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On Practicing Gambits

08 Jul

“Success depends upon previous preparation, and without such preparation there is sure to be failure.” — Confucius

“By failing to prepare, you are preparing to fail.” ― Benjamin Franklin

“Spectacular achievement is always preceded by unspectacular preparation.” ― Robert H. Schuller

To have a successful approach, be prepared.

All of us get approach anxiety. It’s fucking scary. Be-lieeeeeeve me, I know. Those of us guys who actually grit our teeth and approach–awesome! But a lot of us still don’t know where to take the interaction, and we’ll run out of things to say. Ever happened to you? Sure as hell happened to me. Then we run away with our tail between our legs, and hope to never approach again.

Blagh (that’s a throw-up sound).

Solution?

Be prepared BEFORE you approach. Know where you wanna take an interaction. By the way, your goal is qualification. Qualification is the turning point of an interaction from the attraction phase to comfort. In addition to knowing where you’re gonna take things, you also gotta know what you’re going to say.

In other words, BE PREPARED. Your chances of a successful approach will go up in proportion to how prepared you are.

Knowing each thing you’re going to say is called a “gambit.”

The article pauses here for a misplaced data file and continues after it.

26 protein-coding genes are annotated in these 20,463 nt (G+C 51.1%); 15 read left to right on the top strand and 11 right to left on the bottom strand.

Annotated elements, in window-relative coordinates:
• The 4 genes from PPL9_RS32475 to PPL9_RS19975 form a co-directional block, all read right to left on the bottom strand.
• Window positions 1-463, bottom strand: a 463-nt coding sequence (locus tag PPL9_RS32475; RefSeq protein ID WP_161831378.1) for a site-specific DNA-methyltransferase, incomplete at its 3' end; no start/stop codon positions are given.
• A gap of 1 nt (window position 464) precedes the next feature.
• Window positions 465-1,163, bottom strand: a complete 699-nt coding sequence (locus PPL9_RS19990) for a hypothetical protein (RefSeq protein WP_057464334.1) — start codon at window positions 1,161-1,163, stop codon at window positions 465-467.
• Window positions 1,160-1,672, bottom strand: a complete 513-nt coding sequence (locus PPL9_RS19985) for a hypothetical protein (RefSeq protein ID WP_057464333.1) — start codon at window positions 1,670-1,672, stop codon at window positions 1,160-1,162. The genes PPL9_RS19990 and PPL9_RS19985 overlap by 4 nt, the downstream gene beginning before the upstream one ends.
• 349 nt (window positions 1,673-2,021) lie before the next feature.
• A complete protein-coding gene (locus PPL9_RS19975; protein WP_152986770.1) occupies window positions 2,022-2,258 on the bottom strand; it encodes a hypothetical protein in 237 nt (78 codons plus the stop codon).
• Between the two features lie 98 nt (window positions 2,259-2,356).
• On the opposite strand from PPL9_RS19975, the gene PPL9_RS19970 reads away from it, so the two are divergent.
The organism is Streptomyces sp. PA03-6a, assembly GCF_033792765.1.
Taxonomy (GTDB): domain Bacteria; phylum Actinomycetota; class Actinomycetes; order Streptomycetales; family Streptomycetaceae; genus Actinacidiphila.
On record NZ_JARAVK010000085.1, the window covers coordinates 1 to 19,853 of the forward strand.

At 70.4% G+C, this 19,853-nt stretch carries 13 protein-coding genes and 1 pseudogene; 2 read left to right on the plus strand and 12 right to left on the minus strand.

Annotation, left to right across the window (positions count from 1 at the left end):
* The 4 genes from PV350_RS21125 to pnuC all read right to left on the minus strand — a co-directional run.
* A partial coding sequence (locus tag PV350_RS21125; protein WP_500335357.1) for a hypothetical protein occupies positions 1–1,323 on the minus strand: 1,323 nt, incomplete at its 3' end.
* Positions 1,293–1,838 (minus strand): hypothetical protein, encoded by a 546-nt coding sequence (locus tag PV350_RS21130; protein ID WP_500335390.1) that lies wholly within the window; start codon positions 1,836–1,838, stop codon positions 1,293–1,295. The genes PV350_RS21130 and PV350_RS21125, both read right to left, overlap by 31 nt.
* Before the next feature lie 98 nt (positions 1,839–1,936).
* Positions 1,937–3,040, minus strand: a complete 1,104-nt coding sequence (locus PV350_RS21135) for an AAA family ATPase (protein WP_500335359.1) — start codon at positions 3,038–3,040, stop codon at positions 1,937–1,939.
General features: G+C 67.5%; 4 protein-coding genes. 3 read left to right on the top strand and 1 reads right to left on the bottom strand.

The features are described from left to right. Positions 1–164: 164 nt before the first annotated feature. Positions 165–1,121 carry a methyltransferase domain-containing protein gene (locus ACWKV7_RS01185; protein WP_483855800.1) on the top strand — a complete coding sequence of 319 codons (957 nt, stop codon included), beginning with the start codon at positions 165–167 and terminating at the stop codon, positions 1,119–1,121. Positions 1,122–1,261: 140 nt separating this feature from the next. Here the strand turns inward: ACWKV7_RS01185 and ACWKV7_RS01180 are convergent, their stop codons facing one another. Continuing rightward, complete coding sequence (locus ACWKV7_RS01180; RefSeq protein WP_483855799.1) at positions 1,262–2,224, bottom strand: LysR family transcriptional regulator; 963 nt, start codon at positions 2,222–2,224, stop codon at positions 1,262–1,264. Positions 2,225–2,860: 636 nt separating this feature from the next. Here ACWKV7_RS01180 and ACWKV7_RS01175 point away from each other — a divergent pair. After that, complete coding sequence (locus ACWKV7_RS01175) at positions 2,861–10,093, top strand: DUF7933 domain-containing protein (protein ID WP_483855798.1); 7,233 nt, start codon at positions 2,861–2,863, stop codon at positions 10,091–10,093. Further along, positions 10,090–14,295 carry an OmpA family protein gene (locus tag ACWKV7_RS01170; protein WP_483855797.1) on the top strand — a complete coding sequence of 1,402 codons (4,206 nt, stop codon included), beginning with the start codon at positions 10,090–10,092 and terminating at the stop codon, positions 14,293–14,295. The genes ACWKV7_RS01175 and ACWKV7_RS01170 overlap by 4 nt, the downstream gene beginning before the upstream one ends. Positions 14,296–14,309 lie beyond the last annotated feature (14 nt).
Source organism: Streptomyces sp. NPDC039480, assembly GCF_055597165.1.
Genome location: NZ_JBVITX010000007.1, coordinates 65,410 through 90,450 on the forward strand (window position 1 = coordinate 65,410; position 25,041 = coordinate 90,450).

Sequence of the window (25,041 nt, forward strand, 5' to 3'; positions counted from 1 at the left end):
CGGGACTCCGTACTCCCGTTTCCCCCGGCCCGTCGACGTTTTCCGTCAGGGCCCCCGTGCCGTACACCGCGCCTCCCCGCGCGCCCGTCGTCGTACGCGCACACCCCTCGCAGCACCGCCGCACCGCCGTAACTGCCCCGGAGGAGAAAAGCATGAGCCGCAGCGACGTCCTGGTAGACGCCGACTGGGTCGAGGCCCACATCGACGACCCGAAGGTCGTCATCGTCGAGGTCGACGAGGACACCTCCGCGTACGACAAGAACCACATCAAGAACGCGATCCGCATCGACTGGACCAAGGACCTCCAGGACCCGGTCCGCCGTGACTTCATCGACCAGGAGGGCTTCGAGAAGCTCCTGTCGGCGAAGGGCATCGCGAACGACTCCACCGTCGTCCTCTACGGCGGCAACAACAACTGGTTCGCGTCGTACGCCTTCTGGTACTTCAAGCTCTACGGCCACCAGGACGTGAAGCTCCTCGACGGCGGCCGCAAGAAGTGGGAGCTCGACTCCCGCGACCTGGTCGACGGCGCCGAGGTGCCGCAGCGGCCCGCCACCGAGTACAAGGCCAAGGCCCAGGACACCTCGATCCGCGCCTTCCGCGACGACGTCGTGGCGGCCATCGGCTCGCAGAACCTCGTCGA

What’s a gambit?

The word comes from the game of chess. Remember, pickup is like chess. It’s an intellectual game that takes strategy. That’s why it’s NEVER recommended to drink alcohol when you’re out picking up (unless you’re Tucker Max). You need your mind to be as clear and sober as possible.

Anyway, the word comes from the Italian gambetto, literally, the act of tripping someone, from gamba leg (source: http://www.merriam-webster.com). The word was originally used in 1561 by a Spanish priest Rúy López de Segura, from an Italian expression dare il gambetto (to put a leg forward in order to trip someone). The Italian word gained the Spanish form gambito that led to French gambit, which has influenced the English spelling of the word. (source: wikipedia)

In chess, a gambit is when a player offers his opponent one or more pawns to gain an advantage in position at the beginning. It can be either ‘accepted’ or ‘declined.’

The Benko Gambit, a well-respected gambit. Credit: chesscorner.com

Conversation soon borrowed the word. In conversation, it can be a remark to open up a conversation. It’s a stratagem. It can be a word or phrase which helps one express what he or she is trying to say. In pickup, it can be as simple as a roll-off.
                                                                                                                                                                 There are 3 categories of gambits for the attract phase:
Category 1: Sexual tension (negs, banter lines, role play). Short term attraction.
Category 2: DHVs (stories). Substantive, long-term attraction.  What kind of person you are…
Category 3: Qualifier (questions). What kind of person is she?
                                                                                                                                                                  I can hear the eye-rolling. Memorizing gambits? That’s silly. Things should be spontaneous. That’s what I thought too. But consider these three arguments why it’s not silly.